After being directed by the U.S. Supreme Court to reconsider its decision in light of the Court’s Stolt- Nielsen decision, the U.S. Court of Appeals for the Second Circuit reached the same result on the second go-around in In re American Express Merchants’ Litigation, ruling that a class action waiver provision in the arbitration clause of a card acceptance agreement was unenforceable. The Second Circuit ruled that it would be prohibitively expensive for the plaintiffs to bring their federal antitrust claims on an individual basis, and therefore it refused to enforce the class action waiver provision because it would have deprived the plaintiffs of substantive rights under the antitrust statutes. However, the Court of Appeals emphasized that it was not holding that class action waivers in arbitration agreements are per se unenforceable, and that each case must be considered on its own merits, governed by a “healthy regard” for the liberal federal policy favoring arbitration. Moreover, despite its ruling that the class action waiver was unenforceable, the Second Circuit noted that the Stolt-Nielsen decision precluded it from granting relief ordering class-wide arbitration.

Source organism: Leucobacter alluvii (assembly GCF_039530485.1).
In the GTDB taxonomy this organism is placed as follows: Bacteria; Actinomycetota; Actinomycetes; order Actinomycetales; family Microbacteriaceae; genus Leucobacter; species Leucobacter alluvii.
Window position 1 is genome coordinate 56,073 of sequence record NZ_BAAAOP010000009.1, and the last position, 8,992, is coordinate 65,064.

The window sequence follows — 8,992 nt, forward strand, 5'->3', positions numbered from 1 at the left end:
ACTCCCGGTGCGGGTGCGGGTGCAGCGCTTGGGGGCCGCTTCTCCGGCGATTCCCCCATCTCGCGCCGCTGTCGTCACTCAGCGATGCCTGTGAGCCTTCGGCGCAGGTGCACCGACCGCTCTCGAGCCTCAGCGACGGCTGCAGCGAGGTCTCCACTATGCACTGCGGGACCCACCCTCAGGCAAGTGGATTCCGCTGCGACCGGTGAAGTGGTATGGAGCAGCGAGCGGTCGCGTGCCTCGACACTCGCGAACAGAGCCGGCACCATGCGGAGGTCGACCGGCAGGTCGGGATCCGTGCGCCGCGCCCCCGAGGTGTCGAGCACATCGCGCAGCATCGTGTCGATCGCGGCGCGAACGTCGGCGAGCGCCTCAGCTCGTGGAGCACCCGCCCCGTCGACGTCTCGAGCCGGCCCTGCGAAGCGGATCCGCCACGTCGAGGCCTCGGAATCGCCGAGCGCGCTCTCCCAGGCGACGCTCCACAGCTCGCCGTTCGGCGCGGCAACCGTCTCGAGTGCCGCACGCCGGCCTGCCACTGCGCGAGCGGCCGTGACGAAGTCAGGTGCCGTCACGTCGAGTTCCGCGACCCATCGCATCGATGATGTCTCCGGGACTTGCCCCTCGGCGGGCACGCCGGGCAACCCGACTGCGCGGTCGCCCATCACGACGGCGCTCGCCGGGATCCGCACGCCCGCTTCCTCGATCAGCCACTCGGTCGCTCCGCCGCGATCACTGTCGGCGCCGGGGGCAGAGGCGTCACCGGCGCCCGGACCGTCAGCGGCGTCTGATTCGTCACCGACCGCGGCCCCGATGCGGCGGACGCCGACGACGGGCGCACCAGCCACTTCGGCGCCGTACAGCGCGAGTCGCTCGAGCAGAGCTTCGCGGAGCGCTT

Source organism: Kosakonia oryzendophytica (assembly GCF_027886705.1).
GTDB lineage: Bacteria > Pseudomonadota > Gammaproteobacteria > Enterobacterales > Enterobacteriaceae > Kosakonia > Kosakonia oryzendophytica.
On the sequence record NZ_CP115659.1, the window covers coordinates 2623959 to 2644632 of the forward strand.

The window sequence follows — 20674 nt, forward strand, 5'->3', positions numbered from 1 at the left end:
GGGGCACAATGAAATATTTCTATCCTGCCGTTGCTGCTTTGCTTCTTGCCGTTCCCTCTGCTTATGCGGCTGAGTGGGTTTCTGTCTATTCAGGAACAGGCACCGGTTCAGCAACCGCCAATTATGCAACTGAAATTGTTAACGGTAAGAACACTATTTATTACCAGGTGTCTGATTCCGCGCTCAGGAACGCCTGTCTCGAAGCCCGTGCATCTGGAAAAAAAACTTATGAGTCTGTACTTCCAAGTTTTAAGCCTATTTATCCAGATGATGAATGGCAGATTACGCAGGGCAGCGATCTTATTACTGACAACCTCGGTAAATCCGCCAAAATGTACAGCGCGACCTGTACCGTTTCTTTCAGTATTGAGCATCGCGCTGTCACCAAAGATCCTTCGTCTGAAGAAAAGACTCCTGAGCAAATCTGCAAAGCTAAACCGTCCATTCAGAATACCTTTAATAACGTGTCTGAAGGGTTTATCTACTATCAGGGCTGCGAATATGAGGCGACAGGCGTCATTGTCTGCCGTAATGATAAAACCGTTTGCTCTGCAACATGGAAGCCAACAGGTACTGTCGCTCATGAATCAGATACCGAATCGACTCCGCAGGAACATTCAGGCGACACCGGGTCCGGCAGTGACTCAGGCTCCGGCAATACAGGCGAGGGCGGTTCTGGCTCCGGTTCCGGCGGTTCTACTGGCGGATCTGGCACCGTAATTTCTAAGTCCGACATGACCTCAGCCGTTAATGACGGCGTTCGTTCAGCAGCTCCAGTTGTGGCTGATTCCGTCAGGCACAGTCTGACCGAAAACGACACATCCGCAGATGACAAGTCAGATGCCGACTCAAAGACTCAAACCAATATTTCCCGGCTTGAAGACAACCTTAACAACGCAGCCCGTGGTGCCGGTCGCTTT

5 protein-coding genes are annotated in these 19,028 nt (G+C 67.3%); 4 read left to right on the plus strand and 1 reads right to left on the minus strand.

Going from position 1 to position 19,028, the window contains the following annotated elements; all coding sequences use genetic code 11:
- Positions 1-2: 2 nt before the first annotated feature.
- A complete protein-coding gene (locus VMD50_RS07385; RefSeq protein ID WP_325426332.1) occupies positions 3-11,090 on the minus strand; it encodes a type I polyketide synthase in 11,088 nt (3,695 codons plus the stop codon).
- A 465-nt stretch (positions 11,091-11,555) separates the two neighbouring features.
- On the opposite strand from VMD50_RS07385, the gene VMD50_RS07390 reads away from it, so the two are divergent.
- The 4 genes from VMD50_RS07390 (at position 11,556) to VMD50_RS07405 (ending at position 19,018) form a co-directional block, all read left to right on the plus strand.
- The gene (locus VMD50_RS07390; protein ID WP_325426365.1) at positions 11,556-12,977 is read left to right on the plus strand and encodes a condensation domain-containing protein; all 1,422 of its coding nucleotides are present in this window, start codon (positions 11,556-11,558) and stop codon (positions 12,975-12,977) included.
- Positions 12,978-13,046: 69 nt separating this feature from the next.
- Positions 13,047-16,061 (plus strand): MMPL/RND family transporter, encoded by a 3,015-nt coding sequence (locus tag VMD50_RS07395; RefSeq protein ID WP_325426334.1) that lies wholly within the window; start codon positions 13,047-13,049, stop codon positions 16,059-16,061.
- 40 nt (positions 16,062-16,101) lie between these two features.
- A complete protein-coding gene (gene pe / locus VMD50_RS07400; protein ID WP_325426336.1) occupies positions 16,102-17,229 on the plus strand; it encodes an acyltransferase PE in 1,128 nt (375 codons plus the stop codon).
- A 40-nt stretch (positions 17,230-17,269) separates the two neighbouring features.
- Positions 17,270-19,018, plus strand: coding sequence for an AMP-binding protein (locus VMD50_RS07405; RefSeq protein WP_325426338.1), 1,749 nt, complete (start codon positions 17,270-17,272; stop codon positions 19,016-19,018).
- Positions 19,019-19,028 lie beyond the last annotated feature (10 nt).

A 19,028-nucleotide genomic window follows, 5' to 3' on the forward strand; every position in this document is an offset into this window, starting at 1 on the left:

The U.S. Supreme Court continues to exhibit interest in cases presenting arbitration issues, and recently it granted certiorari to review two arbitration matters next term. One of the matters, concerning whether a party resisting arbitration must show prejudice in order to establish a waiver by the other party of the right to arbitrate, has been dismissed by stipulation of the parties. In the other matter, the Court is postured to review Greenwood v. Compucredit Corp., in which the Ninth Circuit Court of Appeals invalidated an arbitration agreement based upon its holding that the federal Credit Repair Organization Act specifically prohibits agreements that disallow a consumer’s right to sue in court for violations of the Act.